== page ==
I wrote this story one warm, fall day camped along the Middle Fork of the Salmon River for a small literary journal called the Rendezvous. The theme of the issue was "in another language." When I sat down to think about it, I immediately thought of maps--and about one winter when I lost my way in the Chamberlain Basin, the high, timbered country rising above the Middle Fork, downstream from where I was camped.
When I need a refuge, I have my art. The idea of art, however, wasn't on my mind as I climbed up the gentle incline and through the gangly forest of lodgepole pine. Earlier that day, my skis had barely made an indent in the hard, crusty surface of the snow, but now higher in elevation, I was sliding easily through a skim of loose snow, kept soft by the cooler temperatures, making miles in good time.
Yet, it is times when you are making easy miles and not thinking about art that you may end up needing it most. It's not the works of Picasso, or Monet or Munch that I speak of. Rather, it's the intricate and expansive earth-rich work of Arrowsmith, Hayden, Wheeler and Powell.
Admittedly, they are not the everyday names of the art world, but at times, I'm willing to bet that you've stopped to admire their work. You may have had no idea that they or their fellow artists were behind the work, for they often do not sign their names to their creations. They go quietly about their business and create art that we aficionados find beautiful and inspirational beyond description. We collect it, hoard it, hang it on our walls and drool over it like any other passionate collector of art. The art I'm referring to here, of course, is the art of the map.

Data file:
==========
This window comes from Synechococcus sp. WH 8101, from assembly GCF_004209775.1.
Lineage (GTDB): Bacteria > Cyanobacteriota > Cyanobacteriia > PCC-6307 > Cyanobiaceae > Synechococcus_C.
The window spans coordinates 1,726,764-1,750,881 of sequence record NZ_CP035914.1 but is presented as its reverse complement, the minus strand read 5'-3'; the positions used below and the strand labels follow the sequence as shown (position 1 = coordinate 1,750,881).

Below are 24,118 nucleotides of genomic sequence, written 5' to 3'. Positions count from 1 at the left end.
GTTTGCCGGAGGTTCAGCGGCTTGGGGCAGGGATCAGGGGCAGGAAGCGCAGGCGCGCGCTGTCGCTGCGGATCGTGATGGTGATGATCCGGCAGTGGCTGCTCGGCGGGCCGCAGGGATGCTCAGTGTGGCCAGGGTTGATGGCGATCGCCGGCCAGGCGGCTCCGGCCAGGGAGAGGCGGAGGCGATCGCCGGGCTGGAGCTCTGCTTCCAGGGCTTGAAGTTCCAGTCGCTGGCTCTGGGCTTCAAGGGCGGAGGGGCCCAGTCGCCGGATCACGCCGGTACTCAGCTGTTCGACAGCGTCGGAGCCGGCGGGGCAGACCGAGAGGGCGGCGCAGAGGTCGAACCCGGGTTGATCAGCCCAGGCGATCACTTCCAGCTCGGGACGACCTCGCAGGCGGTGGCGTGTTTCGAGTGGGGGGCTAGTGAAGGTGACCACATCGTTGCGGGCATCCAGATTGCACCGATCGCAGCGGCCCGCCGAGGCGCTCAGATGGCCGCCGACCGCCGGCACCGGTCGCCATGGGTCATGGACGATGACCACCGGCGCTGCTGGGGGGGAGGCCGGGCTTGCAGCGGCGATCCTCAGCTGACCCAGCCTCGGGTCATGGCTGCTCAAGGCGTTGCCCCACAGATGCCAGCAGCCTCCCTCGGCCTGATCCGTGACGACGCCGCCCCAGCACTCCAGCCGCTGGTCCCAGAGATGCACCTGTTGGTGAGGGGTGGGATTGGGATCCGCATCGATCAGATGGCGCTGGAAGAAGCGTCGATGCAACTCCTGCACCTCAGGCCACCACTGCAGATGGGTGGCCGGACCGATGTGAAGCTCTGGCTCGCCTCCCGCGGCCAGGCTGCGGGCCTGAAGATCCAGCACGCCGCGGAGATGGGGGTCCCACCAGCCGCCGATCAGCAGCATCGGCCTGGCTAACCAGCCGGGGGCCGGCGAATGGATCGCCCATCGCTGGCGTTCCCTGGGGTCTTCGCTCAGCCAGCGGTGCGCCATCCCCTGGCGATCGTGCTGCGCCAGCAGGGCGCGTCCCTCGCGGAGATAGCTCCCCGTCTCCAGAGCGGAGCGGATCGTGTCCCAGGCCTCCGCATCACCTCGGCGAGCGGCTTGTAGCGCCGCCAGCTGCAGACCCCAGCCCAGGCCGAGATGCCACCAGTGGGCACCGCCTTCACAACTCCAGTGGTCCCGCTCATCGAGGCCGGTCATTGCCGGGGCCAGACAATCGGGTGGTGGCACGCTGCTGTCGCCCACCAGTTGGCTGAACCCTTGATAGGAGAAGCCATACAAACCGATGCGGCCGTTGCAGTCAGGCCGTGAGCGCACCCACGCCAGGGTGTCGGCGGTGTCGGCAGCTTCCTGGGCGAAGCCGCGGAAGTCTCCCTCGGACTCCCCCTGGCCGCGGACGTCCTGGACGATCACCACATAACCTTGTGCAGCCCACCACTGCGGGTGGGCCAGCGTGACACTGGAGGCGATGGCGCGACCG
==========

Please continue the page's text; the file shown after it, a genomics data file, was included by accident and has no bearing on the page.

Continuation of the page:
Inevitably, there are those who would disagree and say maps aren't art, that maps are more of a paint-by-the-numbers creation than the work of inspiration. But that's pure poppycock. Anyone who says such a thing doesn't really know maps, or art.
"What is a work of art?" asked the British Sculptor Eric Gill, "A word made flesh," he answered "a thing seen, a thing known, the immeasurable translated into terms of the measurable." Maps fit the bill: the immeasurable and unknown translated through the work of the artist to the tangible and the understandable.
I was skiing alone through the Chamberlain Basin, deep in the central Idaho wilderness, a place I'd never been before. The maps--my portable art collection--in the top pocket of my pack took an unknown piece of land and made it understandable--and measurable. I knew how far I needed to ski to reach Chamberlain Creek and how much further it was from there to the ridge overlooking Big Creek, and from there how far it was to Yellow Pine, the remote backcountry town where I would fly back to civilization in two weeks.
All that was there and more. Art, particularly map art, is like a good book--illuminating, surprising, insightful, full of information--but it is a book written in another language, a language of symbols, lines and colors. It takes time to understand and appreciate that language, but once translated, its secrets are revealed: deep ravines, dark and cool in the summer's heat; intimate, marsh-fringed rivers just the right size for a canoe paddle; and skiable ridge spurs, safe and protected from the capriciousness of winter avalanches.